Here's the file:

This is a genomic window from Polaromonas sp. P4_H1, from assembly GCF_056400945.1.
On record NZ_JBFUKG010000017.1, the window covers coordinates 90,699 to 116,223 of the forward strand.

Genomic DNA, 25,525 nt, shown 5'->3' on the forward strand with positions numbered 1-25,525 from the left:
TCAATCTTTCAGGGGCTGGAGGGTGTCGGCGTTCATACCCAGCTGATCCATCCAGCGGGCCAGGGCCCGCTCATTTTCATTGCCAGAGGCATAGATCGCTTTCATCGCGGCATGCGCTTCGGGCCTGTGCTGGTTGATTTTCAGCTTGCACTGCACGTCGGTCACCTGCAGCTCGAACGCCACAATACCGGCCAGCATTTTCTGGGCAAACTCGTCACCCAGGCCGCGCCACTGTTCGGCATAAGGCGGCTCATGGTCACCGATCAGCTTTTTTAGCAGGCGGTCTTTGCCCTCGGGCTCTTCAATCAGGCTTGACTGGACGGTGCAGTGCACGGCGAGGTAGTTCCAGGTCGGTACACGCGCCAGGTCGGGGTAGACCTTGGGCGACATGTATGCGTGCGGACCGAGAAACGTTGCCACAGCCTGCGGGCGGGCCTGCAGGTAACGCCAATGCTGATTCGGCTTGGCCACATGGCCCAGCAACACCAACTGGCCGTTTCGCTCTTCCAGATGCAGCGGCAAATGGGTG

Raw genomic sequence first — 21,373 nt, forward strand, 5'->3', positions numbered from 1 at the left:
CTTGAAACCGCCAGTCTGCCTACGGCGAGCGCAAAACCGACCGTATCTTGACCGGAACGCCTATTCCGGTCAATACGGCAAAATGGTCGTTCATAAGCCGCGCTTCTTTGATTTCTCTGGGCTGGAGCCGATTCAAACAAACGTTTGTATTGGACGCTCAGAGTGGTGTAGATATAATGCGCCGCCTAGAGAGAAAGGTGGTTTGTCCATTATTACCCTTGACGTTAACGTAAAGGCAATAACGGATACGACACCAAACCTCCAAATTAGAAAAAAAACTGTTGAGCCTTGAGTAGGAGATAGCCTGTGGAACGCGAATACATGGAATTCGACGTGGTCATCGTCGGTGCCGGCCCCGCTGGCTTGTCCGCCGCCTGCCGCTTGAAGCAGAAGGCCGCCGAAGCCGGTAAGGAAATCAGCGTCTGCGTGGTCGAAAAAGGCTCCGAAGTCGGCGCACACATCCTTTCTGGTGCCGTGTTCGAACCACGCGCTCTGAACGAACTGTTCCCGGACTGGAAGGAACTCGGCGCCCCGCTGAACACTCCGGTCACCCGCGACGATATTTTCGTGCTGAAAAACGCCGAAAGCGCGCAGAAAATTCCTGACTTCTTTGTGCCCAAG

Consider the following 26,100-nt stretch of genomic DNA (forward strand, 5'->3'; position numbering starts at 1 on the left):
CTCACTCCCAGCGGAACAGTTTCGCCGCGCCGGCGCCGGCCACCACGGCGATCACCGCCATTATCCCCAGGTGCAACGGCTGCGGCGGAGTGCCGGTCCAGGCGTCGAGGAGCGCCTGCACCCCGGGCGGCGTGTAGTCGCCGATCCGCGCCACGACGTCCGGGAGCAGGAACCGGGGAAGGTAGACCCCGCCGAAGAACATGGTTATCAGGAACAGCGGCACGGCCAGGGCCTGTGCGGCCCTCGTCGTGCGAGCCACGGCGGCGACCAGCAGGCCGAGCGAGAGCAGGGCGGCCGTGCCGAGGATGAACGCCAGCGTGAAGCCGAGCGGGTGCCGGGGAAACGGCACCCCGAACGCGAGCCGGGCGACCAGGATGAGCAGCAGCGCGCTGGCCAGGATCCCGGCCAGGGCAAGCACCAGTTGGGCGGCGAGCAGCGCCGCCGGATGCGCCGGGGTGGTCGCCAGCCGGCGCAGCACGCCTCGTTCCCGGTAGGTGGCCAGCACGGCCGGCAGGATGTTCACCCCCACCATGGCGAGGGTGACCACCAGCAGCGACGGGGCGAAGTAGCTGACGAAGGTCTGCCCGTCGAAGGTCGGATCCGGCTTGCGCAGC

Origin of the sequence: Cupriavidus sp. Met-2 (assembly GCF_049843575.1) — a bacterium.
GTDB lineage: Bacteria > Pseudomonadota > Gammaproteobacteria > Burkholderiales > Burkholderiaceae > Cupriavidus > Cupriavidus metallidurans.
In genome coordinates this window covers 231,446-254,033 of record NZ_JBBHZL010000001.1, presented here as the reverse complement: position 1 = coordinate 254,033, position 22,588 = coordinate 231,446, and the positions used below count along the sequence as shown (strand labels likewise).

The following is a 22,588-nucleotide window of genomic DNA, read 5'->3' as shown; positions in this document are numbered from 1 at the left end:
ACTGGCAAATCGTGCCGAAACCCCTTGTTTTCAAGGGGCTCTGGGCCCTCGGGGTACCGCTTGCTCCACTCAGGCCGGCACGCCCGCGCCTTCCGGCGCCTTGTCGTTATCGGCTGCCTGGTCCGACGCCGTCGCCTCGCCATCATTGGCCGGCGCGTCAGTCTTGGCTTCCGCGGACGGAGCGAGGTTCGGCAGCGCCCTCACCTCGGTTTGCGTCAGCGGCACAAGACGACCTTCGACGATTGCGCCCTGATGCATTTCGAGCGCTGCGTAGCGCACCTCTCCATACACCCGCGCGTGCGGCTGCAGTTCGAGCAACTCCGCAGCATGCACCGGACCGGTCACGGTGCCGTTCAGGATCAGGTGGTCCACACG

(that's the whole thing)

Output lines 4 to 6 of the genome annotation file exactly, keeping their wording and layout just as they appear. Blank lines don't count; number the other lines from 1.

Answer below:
TCAATCTTTCAGGGGCTGGAGGGTGTCGGCGTTCATACCCAGCTGATCCATCCAGCGGGCCAGGGCCCGCTCATTTTCATTGCCAGAGGCATAGATCGCTTTCATCGCGGCATGCGCTTCGGGCCTGTGCTGGTTGATTTTCAGCTTGCACTGCACGTCGGTCACCTGCAGCTCGAACGCCACAATACCGGCCAGCATTTTCTGGGCAAACTCGTCACCCAGGCCGCGCCACTGTTCGGCATAAGGCGGCTCATGGTCACCGATCAGCTTTTTTAGCAGGCGGTCTTTGCCCTCGGGCTCTTCAATCAGGCTTGACTGGACGGTGCAGTGCACGGCGAGGTAGTTCCAGGTCGGTACACGCGCCAGGTCGGGGTAGACCTTGGGCGACATGTATGCGTGCGGACCGAGAAACGTTGCCACAGCCTGCGGGCGGGCCTGCAGGTAACGCCAATGCTGATTCGGCTTGGCCACATGGCCCAGCAACACCAACTGGCCGTTTCGCTCTTCCAGATGCAGCGGCAAATGGGTG

Raw genomic sequence first — 21,373 nt, forward strand, 5'->3', positions numbered from 1 at the left:
CTTGAAACCGCCAGTCTGCCTACGGCGAGCGCAAAACCGACCGTATCTTGACCGGAACGCCTATTCCGGTCAATACGGCAAAATGGTCGTTCATAAGCCGCGCTTCTTTGATTTCTCTGGGCTGGAGCCGATTCAAACAAACGTTTGTATTGGACGCTCAGAGTGGTGTAGATATAATGCGCCGCCTAGAGAGAAAGGTGGTTTGTCCATTATTACCCTTGACGTTAACGTAAAGGCAATAACGGATACGACACCAAACCTCCAAATTAGAAAAAAAACTGTTGAGCCTTGAGTAGGAGATAGCCTGTGGAACGCGAATACATGGAATTCGACGTGGTCATCGTCGGTGCCGGCCCCGCTGGCTTGTCCGCCGCCTGCCGCTTGAAGCAGAAGGCCGCCGAAGCCGGTAAGGAAATCAGCGTCTGCGTGGTCGAAAAAGGCTCCGAAGTCGGCGCACACATCCTTTCTGGTGCCGTGTTCGAACCACGCGCTCTGAACGAACTGTTCCCGGACTGGAAGGAACTCGGCGCCCCGCTGAACACTCCGGTCACCCGCGACGATATTTTCGTGCTGAAAAACGCCGAAAGCGCGCAGAAAATTCCTGACTTCTTTGTGCCCAAG